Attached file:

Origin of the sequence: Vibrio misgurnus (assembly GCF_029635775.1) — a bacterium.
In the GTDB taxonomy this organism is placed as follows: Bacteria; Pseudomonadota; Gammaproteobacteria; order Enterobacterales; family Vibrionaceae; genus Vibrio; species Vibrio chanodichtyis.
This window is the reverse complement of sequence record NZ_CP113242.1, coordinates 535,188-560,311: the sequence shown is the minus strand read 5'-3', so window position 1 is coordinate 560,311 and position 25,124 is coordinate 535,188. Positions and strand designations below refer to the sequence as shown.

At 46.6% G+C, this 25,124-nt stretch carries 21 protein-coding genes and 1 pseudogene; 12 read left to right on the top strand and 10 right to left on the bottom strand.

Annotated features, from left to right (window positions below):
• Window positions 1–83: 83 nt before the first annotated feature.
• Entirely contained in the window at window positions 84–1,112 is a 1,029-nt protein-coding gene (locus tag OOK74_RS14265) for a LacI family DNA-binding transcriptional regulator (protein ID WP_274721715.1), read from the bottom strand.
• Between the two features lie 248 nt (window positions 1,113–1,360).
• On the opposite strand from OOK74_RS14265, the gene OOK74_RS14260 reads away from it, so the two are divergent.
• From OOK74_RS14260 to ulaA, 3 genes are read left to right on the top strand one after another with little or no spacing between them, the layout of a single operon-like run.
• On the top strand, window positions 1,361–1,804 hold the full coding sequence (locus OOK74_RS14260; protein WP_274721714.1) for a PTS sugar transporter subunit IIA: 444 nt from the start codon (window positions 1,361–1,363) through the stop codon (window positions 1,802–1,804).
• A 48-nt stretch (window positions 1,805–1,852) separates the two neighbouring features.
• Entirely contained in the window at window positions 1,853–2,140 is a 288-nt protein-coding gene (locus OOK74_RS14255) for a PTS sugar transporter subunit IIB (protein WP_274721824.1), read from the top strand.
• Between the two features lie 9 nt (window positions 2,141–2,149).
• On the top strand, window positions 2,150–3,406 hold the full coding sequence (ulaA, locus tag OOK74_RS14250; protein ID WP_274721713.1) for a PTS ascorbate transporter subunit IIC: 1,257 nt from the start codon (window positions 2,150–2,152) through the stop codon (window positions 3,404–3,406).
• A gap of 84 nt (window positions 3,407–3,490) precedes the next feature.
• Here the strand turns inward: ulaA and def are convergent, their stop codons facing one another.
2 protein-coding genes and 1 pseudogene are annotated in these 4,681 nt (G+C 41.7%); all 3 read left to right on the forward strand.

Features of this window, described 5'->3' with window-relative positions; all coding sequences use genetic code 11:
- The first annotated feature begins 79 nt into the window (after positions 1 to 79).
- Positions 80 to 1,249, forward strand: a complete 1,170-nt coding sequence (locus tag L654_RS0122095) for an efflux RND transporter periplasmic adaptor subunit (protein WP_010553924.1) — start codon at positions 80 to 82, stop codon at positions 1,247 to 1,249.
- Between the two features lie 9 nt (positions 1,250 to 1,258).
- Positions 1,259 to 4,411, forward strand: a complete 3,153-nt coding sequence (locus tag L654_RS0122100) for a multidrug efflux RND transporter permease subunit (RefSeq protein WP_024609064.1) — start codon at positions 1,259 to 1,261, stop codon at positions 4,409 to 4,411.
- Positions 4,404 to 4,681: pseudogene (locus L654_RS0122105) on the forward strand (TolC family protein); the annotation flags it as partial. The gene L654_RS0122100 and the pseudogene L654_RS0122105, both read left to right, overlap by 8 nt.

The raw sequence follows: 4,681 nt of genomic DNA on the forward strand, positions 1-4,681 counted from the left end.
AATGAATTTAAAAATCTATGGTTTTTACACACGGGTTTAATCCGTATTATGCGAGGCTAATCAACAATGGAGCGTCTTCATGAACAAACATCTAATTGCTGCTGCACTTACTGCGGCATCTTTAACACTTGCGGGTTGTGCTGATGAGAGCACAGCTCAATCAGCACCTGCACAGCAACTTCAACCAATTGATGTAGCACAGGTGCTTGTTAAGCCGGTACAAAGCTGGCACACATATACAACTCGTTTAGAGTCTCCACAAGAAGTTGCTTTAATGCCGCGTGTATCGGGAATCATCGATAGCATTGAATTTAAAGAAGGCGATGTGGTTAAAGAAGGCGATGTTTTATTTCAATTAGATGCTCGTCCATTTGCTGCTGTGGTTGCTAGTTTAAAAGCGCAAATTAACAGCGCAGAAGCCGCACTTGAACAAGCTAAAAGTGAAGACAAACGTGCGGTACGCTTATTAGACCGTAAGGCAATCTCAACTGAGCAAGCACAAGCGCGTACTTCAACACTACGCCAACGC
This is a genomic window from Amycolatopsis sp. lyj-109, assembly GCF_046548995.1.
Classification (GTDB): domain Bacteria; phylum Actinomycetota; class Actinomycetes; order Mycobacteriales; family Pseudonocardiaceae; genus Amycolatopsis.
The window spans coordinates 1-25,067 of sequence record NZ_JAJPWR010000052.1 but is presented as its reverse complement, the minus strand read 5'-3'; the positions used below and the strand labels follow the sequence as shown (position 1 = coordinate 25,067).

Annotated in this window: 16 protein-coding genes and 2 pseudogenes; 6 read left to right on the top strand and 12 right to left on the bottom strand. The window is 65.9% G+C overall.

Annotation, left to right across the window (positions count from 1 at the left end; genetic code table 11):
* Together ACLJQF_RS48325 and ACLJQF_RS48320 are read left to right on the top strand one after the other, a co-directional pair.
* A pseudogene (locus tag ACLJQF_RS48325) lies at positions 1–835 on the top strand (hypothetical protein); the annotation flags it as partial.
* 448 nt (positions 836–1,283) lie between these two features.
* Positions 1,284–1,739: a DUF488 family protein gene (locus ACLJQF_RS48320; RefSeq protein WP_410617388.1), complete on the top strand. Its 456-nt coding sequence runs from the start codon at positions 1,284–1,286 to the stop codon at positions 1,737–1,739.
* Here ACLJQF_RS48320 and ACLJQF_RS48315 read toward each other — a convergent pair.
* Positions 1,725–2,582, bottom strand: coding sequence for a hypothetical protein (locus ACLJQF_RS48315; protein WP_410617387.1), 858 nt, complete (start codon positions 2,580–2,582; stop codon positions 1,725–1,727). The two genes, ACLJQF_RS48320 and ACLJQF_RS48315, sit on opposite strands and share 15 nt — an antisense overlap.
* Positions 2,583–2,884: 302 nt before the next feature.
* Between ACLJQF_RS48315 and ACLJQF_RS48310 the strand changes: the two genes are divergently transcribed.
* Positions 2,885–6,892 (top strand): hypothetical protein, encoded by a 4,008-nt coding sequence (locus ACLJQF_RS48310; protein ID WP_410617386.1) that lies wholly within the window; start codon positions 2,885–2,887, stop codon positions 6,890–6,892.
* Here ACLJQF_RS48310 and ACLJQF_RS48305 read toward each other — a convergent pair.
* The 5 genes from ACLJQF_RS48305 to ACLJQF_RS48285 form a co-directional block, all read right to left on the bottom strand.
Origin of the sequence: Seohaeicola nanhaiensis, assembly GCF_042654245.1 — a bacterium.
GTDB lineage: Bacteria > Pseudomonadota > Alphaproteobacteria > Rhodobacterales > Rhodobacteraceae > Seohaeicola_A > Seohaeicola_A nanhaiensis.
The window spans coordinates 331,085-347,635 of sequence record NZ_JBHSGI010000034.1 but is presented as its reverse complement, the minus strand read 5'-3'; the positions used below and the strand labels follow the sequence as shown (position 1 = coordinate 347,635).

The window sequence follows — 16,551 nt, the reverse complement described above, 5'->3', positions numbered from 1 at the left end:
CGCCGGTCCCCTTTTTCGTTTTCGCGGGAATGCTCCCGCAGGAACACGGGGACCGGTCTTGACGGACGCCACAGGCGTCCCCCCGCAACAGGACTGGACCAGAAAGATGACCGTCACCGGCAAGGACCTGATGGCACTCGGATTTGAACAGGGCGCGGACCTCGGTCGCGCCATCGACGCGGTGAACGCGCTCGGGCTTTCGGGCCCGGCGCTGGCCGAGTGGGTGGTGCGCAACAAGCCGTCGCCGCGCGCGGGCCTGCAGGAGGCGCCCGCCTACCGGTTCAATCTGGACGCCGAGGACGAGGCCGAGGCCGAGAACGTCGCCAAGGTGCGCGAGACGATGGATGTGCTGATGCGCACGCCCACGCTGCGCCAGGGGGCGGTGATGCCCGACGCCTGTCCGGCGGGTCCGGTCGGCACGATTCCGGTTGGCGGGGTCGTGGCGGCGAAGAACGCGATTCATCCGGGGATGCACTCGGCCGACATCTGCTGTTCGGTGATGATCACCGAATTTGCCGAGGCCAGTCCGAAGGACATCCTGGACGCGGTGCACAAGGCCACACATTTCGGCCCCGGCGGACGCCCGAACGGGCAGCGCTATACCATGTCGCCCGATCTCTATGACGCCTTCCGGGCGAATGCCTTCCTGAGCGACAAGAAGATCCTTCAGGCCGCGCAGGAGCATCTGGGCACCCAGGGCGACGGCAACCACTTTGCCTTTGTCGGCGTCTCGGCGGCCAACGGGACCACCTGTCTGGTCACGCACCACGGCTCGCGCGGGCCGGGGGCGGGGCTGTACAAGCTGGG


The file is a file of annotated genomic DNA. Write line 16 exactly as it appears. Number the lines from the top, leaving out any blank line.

• A gap of 84 nt (window positions 3,407–3,490) precedes the next feature.